Western Cape: Best for Wineries, Beaches & Scenic Drives
About the size of England, Western Cape is often the first province international travelers experience in South Africa and arguably the most scenic since it borders both the Atlantic and Indian oceans. You could spend an entire trip exploring its crown jewel alone, Cape Town—a sight to behold against flat-topped Table Mountain. The city is a melting pot of cultures with beautiful beaches, scenic hiking trails, excellent dining options, and the largest museum of contemporary African art in the world: Zeitz. You can also take a boat to Robben Island where Nelson Mandela spent 18 of his 27 years as a prisoner.
To fully experience the province, head further afield to discover hidden surf beaches, cliffside trails, hundreds of wineries in Stellenbosch and Franschhoek valleys, Dutch and Victorian architecture, and a number of game reserves accessed by stunning drives like Garden Route and the artsy alternative Route 62.
Eastern Cape: Best for Undeveloped Coast, Multi-Day Treks & Surfing
Compared to its more developed neighbor, Eastern Cape offers a wider and less-populated array of landscapes, activities, and experiences and can make it seem as if you've traveled to another country. From tropical forests to remote desert landscapes and chilled-out beaches, travelers tend to relax a bit more in this undeveloped part of the country.
For example, some of South Africa's best day-hikes and multi-day hikes are here, and many trails meander along the coastline snaking through the province's mountainous interior. A good place to start is Tsitsikamma National Park with a marine reserve, including migrating whales, plus small mammals like baboons, monkeys, and birdlife.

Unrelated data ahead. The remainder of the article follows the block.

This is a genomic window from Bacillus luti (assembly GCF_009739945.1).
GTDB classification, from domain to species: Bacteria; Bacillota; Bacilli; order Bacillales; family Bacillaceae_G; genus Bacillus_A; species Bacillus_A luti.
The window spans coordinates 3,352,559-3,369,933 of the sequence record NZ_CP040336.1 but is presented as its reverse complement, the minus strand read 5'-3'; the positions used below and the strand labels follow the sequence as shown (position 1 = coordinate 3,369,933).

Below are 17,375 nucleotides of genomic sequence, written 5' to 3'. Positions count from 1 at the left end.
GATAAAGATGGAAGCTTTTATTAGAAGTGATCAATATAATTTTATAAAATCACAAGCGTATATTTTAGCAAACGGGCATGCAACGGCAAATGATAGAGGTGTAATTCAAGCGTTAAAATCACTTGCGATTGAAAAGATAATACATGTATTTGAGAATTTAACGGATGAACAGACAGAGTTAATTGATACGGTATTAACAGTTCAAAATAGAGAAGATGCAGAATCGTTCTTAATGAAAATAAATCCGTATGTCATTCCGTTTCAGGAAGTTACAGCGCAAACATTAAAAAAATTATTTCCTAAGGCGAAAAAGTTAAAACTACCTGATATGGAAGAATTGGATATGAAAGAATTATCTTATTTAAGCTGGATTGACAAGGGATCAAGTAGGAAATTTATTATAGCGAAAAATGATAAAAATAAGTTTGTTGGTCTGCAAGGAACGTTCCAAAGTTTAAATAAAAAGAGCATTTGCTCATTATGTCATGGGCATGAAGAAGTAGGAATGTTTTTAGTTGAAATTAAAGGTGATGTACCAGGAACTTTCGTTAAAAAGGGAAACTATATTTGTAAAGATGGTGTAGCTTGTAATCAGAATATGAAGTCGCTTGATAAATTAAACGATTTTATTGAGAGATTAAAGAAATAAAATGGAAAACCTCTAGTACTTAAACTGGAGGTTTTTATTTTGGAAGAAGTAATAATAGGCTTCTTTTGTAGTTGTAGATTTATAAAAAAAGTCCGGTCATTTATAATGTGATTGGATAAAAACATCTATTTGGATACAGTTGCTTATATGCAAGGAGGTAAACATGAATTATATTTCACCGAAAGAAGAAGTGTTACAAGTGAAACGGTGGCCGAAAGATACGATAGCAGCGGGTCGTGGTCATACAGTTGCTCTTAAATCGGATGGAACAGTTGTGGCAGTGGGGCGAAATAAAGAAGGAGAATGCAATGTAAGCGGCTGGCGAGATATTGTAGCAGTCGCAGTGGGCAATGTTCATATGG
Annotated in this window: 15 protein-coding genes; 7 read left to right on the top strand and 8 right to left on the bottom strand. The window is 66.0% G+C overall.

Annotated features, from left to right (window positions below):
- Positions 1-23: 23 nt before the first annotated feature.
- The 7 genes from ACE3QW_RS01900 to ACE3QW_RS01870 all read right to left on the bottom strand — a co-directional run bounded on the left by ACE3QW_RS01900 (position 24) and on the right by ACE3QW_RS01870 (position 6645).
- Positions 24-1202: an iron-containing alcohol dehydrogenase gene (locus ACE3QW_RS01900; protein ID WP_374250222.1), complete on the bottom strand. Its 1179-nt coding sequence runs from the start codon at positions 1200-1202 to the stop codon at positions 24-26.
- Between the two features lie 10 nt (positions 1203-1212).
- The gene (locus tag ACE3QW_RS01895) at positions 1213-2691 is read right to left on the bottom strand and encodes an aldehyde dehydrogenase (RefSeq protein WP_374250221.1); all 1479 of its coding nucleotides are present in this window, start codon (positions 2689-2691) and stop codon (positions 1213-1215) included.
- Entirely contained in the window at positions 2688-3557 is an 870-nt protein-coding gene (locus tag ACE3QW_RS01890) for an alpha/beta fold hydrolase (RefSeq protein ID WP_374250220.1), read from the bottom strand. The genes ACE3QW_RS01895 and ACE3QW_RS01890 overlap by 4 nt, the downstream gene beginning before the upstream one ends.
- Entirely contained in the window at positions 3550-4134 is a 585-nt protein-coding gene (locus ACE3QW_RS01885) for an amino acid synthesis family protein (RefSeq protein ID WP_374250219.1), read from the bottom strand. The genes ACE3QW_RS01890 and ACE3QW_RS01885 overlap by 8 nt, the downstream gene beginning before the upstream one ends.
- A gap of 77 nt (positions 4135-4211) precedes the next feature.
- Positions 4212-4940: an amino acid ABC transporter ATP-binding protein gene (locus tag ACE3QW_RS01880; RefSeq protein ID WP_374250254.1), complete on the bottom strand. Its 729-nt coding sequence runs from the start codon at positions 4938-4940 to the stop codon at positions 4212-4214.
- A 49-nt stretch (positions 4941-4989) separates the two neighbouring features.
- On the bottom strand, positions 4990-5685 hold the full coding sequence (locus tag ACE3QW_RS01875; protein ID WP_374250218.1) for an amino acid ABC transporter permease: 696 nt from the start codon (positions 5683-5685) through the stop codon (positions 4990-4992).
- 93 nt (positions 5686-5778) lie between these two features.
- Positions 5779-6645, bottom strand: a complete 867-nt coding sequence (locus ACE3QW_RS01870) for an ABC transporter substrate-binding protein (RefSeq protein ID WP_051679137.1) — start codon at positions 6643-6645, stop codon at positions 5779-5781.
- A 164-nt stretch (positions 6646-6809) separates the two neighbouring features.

Also in the interior, you’ll find several private wildlife reserves offering the Big 5 (lions, leopards, rhinos, elephants, and buffalos). It's good to note that this is a malaria-free area, making it a great place for family safari.
One of the best spots for surfing in the country is Jeffrey’s Bay with consistent supertubes; it's even home to the World Surf League's annual J-Bay Open.
Since Nelson Mandela is a native of the Eastern Cape, the Nelson Mandela Museum is located in Mthatha, offering visitors an inspiring journey through his life.
For an itinerary, check out South Africa and Victoria Falls Adventure - 14 Days.
Northern Cape: Best for Sand Dunes, Waterfalls & Astronomy
The Northern Cape is South Africa’s largest, yet little populated, province with a diverse set of wildlife and landscapes including an isolated section of Atlantic coastline. Meanwhile, the hot and dry interior covers a big chunk of the country with wildlife herds and a scattering of towns. Sharing a border with Botswana, many travel north to see the Kalahari Desert and Kgalagadi Transfrontier Park for red sand dunes and animal life including falcons, antelopes, hyenas, and lions.
Other draws of the Northern Cape include waterfalls and hiking trails at Augrabies Falls National Park, stretching along the Orange River. You can also take a guided night tour at South African Astronomical Observatory for a sky safari using some of the largest research telescopes in South Africa.